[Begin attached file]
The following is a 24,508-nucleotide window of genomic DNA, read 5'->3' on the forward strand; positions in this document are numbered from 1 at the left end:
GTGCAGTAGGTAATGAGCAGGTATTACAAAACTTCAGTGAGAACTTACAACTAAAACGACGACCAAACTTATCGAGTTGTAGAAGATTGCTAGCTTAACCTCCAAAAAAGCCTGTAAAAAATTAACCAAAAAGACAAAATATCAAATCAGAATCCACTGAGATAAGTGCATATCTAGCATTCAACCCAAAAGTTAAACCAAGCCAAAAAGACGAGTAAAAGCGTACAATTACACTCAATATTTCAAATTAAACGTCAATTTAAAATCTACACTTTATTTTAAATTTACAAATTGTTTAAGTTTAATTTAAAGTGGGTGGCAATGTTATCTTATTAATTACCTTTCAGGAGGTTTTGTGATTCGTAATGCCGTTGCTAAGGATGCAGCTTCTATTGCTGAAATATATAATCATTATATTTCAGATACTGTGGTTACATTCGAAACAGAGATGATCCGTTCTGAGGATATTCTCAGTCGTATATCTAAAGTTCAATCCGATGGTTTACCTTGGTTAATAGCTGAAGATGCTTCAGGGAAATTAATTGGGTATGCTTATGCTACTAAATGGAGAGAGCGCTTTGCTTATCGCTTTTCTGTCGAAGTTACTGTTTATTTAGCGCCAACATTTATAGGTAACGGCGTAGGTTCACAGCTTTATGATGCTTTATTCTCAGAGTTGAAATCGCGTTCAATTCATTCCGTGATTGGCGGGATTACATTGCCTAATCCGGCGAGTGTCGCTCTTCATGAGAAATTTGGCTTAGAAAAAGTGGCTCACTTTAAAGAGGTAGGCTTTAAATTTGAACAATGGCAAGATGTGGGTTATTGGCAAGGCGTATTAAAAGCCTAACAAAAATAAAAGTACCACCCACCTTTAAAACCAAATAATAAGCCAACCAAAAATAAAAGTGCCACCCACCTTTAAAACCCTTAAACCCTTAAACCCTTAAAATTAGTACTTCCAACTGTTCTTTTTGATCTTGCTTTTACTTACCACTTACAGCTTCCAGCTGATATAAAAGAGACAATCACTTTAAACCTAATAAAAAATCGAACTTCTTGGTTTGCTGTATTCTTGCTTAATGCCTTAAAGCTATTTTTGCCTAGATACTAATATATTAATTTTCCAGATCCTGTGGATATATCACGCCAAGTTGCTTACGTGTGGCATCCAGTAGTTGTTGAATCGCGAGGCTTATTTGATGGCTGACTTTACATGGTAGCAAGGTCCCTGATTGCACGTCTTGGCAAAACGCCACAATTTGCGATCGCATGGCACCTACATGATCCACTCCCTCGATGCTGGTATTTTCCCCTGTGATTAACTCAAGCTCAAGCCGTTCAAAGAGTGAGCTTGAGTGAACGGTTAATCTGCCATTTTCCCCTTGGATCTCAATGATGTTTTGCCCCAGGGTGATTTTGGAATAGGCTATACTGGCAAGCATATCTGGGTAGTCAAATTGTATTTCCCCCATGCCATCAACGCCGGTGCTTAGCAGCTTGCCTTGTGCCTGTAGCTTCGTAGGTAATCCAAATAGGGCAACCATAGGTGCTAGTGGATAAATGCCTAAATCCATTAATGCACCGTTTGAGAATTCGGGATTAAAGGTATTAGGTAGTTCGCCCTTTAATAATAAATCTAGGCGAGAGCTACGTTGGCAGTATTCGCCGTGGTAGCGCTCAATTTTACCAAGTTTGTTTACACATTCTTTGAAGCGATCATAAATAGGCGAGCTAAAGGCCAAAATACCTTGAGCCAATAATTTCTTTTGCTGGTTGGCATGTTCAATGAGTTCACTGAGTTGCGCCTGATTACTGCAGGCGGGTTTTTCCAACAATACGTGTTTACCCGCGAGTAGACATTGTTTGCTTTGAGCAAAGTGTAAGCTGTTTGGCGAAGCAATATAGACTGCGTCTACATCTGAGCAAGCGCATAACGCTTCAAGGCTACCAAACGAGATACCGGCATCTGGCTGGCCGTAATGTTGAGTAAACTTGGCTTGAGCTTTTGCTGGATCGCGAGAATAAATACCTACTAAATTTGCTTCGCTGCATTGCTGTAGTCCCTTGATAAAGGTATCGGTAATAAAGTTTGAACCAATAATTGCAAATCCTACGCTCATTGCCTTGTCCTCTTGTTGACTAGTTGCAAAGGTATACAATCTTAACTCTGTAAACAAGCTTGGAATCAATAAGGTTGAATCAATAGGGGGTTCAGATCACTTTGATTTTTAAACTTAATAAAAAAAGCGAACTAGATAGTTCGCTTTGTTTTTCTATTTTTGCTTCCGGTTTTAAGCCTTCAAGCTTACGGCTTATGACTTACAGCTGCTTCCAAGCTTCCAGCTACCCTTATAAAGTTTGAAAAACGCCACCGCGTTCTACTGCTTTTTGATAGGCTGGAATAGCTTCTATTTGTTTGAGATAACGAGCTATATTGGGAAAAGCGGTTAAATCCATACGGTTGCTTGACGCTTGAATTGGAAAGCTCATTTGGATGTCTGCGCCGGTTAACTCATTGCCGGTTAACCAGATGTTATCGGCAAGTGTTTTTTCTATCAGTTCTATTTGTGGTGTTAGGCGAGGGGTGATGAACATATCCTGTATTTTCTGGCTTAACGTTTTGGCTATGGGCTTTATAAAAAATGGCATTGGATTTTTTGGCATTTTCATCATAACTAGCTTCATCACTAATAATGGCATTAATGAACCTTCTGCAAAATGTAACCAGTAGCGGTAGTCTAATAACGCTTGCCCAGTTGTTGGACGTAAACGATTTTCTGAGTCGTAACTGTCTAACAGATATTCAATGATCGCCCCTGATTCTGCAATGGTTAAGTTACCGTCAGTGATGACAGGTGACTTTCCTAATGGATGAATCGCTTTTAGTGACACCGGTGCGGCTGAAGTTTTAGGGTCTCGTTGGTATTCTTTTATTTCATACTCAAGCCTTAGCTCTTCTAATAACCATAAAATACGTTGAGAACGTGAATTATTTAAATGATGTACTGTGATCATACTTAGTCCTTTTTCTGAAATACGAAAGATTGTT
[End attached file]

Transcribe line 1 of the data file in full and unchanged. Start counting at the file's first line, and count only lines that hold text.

The following is a 24,508-nucleotide window of genomic DNA, read 5'->3' on the forward strand; positions in this document are numbered from 1 at the left end: